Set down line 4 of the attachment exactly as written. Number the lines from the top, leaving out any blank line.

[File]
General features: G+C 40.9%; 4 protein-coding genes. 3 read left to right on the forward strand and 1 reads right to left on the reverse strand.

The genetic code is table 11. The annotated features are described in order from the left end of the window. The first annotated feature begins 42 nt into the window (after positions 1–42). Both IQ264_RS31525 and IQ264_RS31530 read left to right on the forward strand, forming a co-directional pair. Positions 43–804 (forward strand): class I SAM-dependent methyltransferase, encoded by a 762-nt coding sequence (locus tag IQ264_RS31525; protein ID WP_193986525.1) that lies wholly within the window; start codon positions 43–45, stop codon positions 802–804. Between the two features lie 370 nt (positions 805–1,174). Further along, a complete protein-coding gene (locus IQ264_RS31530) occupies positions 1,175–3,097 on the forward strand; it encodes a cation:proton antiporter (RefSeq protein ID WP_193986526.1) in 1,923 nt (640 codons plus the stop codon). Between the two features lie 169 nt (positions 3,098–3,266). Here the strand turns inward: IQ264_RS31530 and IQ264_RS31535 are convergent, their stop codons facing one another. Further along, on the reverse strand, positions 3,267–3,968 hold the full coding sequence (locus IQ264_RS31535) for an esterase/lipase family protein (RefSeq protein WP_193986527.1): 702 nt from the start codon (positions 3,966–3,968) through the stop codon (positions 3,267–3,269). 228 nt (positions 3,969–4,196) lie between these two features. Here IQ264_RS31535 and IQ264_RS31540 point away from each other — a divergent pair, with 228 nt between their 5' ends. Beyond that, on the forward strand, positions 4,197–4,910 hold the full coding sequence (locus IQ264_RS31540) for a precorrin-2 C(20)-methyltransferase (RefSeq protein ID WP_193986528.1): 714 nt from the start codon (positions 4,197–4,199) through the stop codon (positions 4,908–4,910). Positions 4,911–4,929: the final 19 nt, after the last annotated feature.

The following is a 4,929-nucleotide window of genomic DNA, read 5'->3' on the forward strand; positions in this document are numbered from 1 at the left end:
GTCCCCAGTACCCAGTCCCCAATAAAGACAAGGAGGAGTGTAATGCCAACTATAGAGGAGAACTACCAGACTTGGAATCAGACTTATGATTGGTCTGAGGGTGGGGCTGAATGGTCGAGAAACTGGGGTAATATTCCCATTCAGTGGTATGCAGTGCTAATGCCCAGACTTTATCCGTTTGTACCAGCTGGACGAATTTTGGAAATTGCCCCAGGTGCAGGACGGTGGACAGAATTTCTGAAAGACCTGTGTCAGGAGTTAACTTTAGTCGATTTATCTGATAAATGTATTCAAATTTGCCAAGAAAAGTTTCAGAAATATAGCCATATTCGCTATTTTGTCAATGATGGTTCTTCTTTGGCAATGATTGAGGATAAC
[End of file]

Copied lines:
GTCCCCAGTACCCAGTCCCCAATAAAGACAAGGAGGAGTGTAATGCCAACTATAGAGGAGAACTACCAGACTTGGAATCAGACTTATGATTGGTCTGAGGGTGGGGCTGAATGGTCGAGAAACTGGGGTAATATTCCCATTCAGTGGTATGCAGTGCTAATGCCCAGACTTTATCCGTTTGTACCAGCTGGACGAATTTTGGAAATTGCCCCAGGTGCAGGACGGTGGACAGAATTTCTGAAAGACCTGTGTCAGGAGTTAACTTTAGTCGATTTATCTGATAAATGTATTCAAATTTGCCAAGAAAAGTTTCAGAAATATAGCCATATTCGCTATTTTGTCAATGATGGTTCTTCTTTGGCAATGATTGAGGATAAC